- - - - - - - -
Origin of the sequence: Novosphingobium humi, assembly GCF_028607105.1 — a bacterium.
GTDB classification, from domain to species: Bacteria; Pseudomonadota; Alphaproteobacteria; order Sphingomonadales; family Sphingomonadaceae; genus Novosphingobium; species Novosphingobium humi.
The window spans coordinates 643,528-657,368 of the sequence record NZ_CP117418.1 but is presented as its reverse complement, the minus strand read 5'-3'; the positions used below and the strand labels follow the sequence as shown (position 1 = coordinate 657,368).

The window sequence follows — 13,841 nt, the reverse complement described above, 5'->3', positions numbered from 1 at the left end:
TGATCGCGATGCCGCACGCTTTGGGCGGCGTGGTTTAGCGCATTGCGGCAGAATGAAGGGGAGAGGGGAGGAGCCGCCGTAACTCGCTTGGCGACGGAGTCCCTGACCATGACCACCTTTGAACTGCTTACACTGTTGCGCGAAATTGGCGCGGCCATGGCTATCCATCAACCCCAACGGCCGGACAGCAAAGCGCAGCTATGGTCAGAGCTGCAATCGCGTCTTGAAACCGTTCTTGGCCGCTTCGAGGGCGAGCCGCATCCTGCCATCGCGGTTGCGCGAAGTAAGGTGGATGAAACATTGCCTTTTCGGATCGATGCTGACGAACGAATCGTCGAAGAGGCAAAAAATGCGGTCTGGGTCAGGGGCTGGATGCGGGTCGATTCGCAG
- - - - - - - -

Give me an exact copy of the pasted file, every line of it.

Origin of the sequence: Novosphingobium humi, assembly GCF_028607105.1 — a bacterium.
GTDB classification, from domain to species: Bacteria; Pseudomonadota; Alphaproteobacteria; order Sphingomonadales; family Sphingomonadaceae; genus Novosphingobium; species Novosphingobium humi.
The window spans coordinates 643,528-657,368 of the sequence record NZ_CP117418.1 but is presented as its reverse complement, the minus strand read 5'-3'; the positions used below and the strand labels follow the sequence as shown (position 1 = coordinate 657,368).

The window sequence follows — 13,841 nt, the reverse complement described above, 5'->3', positions numbered from 1 at the left end:
TGATCGCGATGCCGCACGCTTTGGGCGGCGTGGTTTAGCGCATTGCGGCAGAATGAAGGGGAGAGGGGAGGAGCCGCCGTAACTCGCTTGGCGACGGAGTCCCTGACCATGACCACCTTTGAACTGCTTACACTGTTGCGCGAAATTGGCGCGGCCATGGCTATCCATCAACCCCAACGGCCGGACAGCAAAGCGCAGCTATGGTCAGAGCTGCAATCGCGTCTTGAAACCGTTCTTGGCCGCTTCGAGGGCGAGCCGCATCCTGCCATCGCGGTTGCGCGAAGTAAGGTGGATGAAACATTGCCTTTTCGGATCGATGCTGACGAACGAATCGTCGAAGAGGCAAAAAATGCGGTCTGGGTCAGGGGCTGGATGCGGGTCGATTCGCAG